by Richard Roth
A few weeks ago, about 60 people, including farmers, ranchers, and backyard gardeners like myself, were gathered for a two-day workshop on soil health hosted by the Center for Regenerative Agriculture at CSU, Chico.
Christine Jones, known as the “Pearl” of soil microbiology, was half way through her fascinating presentation on soil research and practices she was involved with in Australia when she seemed to suddenly change course. She appeared to break away from her prepared presentation to drop what felt to some of us like a bombshell.
Jones made the argument that carbon dioxide actually has very little direct impact on global warming in comparison to air moisture. We need to focus on restoring the broken water cycle, she said.
Suddenly, Jones was preaching water vapor to a group acclimated to a climate-change language and perspective anchored on the parts per million (PPM) of CO2 in the atmosphere. To some of us in the room, the unfamiliar insight — the negative impact of atmospheric water — felt like she had committed heresy.
CO2’s effect on climate has been theoretically recognized for over a hundred years, and for the past 60 years, the markers of PPM CO2 have been, and continue to be, the touchstone, the anchor of the language we have learned in order to identify, measure, and approach the subject of climate change mitigation. It is the touchstone popularized by organizations like 350.org, and it dominates discussions of climate change in popular media.
In contrast, measuring air water vapor is much harder than tracking CO2 levels because air water vapor circulates and varies so much from place to place and elevation to elevation. Climate scientists knew that theoretically it made sense, but they had no way to measure accurately the wide variety of moisture levels through 10 miles of Earth’s atmosphere.
That changed in 2005. Scientists by then had the technology and opportunity to measure precisely the moisture content throughout the lowest 10 miles of the atmosphere and confirm and quantify the influence of atmospheric moisture on temperature rise. This technology has dramatically improved our ability to both track and predict the weather.
The recent heat wave across the central and eastern United States was accurately predicted and forecast days in advance. This weather pattern was considered dangerous, not so much because of high temperatures as by high humidity with dew points in the 70s and even 80s. The increased predictability of weather and the increasing impact of soil moisture on creating severe weather events, both cold and hot, have been integrated almost subconsciously into daily, and vastly improved, weather forecasts.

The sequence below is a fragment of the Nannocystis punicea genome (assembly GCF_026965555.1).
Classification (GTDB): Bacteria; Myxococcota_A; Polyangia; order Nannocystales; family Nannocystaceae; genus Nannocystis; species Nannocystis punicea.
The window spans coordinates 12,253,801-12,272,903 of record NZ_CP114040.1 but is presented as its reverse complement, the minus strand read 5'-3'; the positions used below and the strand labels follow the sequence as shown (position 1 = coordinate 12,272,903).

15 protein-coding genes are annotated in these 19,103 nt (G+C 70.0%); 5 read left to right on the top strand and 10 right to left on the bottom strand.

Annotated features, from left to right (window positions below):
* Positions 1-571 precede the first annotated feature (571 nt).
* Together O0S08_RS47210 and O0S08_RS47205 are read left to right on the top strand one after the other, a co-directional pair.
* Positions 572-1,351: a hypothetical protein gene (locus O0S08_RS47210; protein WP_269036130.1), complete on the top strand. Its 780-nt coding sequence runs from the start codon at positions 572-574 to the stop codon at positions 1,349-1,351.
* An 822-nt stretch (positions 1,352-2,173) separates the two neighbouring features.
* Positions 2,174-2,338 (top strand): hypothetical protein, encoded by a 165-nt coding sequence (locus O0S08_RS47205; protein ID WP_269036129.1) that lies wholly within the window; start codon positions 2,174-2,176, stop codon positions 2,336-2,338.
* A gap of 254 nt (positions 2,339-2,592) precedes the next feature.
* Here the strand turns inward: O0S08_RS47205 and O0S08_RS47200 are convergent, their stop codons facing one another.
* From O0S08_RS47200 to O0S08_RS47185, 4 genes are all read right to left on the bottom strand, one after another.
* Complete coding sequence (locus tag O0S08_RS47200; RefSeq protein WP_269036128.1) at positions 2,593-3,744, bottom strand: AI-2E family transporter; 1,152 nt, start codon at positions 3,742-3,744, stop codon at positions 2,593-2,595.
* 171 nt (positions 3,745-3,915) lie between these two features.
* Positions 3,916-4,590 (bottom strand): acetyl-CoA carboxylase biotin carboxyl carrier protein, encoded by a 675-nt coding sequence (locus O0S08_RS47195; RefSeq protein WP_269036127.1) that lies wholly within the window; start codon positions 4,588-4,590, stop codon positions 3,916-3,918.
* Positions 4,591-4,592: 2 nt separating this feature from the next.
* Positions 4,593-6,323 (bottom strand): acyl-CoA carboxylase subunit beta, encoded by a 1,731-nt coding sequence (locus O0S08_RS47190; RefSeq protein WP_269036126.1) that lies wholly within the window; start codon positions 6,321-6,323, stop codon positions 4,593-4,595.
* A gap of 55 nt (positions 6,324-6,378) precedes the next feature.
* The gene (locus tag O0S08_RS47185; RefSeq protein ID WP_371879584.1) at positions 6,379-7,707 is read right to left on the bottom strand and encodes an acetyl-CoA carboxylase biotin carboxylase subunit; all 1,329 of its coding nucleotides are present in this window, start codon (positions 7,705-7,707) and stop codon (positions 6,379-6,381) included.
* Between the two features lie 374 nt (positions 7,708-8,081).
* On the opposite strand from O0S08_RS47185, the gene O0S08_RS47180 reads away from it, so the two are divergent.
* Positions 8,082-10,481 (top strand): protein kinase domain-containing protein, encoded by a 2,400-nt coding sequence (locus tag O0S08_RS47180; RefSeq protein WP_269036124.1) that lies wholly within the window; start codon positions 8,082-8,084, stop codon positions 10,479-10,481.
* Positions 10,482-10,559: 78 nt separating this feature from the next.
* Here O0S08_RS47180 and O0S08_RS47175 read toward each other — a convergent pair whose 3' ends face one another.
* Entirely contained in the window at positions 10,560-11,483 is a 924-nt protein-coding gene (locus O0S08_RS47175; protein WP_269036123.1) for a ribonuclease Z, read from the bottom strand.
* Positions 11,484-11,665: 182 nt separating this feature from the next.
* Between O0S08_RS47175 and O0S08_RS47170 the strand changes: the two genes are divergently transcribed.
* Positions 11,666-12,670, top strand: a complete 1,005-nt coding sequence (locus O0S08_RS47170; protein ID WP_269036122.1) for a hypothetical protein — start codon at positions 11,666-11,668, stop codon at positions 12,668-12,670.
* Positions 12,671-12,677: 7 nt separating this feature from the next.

The trick for land use managers at all scales is to make that awareness conscious and part of our language.
The broken water cycle is a recurring theme to all of us involved in agriculture. We are aware that current agricultural practices have significantly broken the ability of our soils to absorb water. Author Roland Bunch’s presentation at CSU, Chico, a couple of years ago was about how Africa’s so-called “drought” was not due to lack of moisture, but degradation of the soil health. With that degradation, the soil had a vastly reduced capacity to absorb and filter water falling from the sky. In other words, a broken water cycle had occurred. We were familiar with the effect that tillage and cropping systems had on the water cycle in the ground, but in the atmosphere? Not so much.
Consideration of air moisture as a primary driver of global warming presents an epiphany that is hard to swallow, in part because the relationships are complicated. CO2 is directly responsible for about 20% of global warming. Water vapor is directly responsible for about 50%.
The simplified explanation is that CO2 acts as the volume control and water vapor acts as the amplifier. As temperatures rise because of CO2 emissions, the atmosphere has the ability to absorb more moisture. How humans manage water use can either enhance or buffer the effect.
We land use managers should acknowledge that Jones dropped not a bomb, but a pearl. It did not fall from the necklace she wore that has given her the moniker “pearl,” but from the new and unfamiliar topic she introduced.
Our agricultural/environmental relationship to CO2 is straightforward. We need to get carbon out of the atmosphere and into the soil.
Our ag/environmental relationship to H2O, simply stated, is: “It’s very complicated!” – which means we are steering this land craft partially blind, by intuition and by the seat of our pants. But the primary objective is much the same as for carbon: We need to get water vapor out of the atmosphere and below the soil surface, either into the soil or into underground aquifers.
The question then is, what are best land-use practices? Are we better off with dryland farming or irrigated agriculture? If we’re irrigating, from what source? And how much? How should irrigated water be applied, and when should it be applied (season, time of day, weather conditions.) These are the details we must wrestle from the devil.
The challenges of regenerative land use management, like all science-based real-life applications, demand that we translate and communicate what information we have into practical discussions and applications, even as new information comes streaming toward us at faster and faster rates.
The next workshop offered by the Center for Regenerative Agriculture is Dec. 3 through noon Dec. 5. Scholarships are available.
Richard Roth has farmed, gardened and contributed to ChicoSol for many years.